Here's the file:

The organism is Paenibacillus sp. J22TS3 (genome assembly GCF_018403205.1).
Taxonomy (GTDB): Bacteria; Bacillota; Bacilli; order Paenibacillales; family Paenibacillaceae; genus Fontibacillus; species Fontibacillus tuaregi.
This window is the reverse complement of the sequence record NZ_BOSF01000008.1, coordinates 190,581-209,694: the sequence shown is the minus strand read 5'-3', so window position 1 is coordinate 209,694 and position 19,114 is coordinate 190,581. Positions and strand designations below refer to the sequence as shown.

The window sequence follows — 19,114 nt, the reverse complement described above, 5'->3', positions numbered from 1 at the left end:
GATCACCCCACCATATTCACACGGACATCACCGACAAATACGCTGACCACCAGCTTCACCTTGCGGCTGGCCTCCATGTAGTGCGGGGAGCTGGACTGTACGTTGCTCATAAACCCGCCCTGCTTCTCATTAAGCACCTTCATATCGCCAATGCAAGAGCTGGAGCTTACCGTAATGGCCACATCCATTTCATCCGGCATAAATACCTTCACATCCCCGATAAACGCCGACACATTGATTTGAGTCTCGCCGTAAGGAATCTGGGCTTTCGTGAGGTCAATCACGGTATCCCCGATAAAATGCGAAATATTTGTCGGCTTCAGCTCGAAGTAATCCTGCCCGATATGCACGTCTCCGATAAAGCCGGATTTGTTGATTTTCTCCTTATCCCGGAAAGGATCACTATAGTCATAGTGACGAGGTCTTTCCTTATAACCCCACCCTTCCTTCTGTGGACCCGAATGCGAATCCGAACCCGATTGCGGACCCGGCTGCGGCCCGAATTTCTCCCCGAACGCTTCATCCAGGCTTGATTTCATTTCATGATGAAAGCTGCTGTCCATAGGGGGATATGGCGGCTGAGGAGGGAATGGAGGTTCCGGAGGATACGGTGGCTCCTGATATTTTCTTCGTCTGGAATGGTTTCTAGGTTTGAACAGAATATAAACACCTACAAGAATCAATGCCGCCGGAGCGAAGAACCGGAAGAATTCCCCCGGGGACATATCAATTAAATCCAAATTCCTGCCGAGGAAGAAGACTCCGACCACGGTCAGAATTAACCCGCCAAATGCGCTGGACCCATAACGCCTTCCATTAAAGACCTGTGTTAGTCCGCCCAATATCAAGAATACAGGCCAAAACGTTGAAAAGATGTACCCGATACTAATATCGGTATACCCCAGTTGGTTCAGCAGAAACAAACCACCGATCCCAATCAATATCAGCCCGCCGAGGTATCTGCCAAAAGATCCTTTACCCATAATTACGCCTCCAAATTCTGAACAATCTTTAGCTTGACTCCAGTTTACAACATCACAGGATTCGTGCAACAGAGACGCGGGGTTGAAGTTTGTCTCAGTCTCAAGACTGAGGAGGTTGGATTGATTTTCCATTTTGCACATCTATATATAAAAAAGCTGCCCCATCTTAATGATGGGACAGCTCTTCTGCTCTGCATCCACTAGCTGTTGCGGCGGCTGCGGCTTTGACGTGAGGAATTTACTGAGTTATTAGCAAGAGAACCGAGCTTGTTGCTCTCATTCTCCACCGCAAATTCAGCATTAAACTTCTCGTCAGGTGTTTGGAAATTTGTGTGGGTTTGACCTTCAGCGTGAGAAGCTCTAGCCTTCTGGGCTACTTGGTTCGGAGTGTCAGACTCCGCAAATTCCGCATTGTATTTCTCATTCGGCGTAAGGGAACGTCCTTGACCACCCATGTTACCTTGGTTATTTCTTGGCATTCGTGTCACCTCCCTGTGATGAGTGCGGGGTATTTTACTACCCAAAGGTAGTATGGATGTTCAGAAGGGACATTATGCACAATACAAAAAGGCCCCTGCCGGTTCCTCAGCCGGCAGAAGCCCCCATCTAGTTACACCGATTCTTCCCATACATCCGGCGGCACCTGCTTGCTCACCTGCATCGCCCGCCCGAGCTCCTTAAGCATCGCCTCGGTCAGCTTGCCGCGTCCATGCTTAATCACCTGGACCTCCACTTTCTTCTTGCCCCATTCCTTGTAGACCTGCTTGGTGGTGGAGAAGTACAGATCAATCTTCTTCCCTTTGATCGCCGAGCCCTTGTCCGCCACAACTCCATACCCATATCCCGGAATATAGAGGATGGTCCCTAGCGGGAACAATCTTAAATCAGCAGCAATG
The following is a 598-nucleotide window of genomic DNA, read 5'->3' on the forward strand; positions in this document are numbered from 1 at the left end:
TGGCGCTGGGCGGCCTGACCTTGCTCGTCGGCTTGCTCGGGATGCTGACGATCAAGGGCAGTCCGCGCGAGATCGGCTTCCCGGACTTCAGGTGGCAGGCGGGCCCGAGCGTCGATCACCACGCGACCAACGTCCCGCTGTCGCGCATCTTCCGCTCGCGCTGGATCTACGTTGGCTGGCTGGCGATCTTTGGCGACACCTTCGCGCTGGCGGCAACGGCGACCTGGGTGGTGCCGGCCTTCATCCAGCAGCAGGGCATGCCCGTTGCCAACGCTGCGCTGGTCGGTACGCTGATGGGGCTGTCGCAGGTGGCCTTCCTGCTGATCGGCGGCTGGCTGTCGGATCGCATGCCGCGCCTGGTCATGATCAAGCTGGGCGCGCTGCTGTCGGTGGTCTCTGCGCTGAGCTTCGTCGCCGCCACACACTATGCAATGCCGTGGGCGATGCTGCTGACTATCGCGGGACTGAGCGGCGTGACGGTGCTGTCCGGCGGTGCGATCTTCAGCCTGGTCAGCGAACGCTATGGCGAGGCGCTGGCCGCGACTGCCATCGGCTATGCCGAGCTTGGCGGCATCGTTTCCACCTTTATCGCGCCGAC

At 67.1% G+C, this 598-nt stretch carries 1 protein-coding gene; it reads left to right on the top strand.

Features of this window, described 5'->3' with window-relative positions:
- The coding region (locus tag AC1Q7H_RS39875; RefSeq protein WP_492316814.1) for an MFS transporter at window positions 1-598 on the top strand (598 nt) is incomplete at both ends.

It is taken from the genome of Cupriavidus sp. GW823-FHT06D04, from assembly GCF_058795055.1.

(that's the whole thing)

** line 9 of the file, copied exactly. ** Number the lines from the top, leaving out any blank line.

Features of this window, described 5'->3' with window-relative positions: